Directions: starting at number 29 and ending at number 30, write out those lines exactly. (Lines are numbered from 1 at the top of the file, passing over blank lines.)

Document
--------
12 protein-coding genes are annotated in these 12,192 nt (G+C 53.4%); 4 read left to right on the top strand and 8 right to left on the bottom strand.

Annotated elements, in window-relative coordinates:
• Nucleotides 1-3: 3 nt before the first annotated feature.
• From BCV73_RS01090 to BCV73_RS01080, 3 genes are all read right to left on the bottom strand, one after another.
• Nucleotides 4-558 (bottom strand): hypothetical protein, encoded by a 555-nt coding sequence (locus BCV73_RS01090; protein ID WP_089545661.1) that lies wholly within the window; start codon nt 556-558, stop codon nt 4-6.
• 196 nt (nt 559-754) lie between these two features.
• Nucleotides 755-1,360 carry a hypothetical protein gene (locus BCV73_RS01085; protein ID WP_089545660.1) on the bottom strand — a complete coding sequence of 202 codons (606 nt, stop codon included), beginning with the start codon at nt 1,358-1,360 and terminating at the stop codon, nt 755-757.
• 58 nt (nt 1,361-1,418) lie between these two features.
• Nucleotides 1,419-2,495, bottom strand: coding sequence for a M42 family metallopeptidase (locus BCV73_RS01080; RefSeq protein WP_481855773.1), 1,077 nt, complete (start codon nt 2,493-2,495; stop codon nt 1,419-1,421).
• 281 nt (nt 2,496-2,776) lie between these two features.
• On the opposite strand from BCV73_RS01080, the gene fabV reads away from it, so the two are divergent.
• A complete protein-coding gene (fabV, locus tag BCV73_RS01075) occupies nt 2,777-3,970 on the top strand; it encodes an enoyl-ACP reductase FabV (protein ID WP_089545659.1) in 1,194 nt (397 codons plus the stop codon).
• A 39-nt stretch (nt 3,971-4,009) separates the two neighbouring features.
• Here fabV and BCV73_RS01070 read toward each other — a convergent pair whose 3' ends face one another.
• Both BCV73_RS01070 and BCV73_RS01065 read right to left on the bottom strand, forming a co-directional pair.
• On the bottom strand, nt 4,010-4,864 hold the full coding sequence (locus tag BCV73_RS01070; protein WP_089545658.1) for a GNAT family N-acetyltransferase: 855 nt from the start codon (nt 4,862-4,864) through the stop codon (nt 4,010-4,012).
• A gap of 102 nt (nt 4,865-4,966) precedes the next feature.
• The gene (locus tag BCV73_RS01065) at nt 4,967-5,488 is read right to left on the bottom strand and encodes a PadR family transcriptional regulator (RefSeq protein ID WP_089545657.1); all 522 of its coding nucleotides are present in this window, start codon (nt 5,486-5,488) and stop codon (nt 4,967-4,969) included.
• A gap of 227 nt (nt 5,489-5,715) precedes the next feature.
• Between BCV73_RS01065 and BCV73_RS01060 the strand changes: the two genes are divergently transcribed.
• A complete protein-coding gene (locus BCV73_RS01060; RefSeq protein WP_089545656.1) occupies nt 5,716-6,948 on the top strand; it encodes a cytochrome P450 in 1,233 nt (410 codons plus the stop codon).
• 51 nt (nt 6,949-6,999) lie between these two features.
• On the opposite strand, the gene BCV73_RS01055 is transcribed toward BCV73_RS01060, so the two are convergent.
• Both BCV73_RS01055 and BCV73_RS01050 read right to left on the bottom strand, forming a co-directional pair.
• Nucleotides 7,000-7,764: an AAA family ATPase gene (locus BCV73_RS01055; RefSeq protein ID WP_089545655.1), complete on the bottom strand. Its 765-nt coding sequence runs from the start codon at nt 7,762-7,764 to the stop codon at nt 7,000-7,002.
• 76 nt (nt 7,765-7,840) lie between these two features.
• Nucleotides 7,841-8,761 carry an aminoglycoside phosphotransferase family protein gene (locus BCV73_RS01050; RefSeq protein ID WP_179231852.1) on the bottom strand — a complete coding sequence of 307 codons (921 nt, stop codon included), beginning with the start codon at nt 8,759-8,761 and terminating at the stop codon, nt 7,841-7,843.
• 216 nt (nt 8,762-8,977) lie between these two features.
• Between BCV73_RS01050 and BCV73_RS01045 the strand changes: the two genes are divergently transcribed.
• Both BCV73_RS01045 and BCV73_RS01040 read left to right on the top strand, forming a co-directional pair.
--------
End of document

• Between BCV73_RS01050 and BCV73_RS01045 the strand changes: the two genes are divergently transcribed.
• Both BCV73_RS01045 and BCV73_RS01040 read left to right on the top strand, forming a co-directional pair.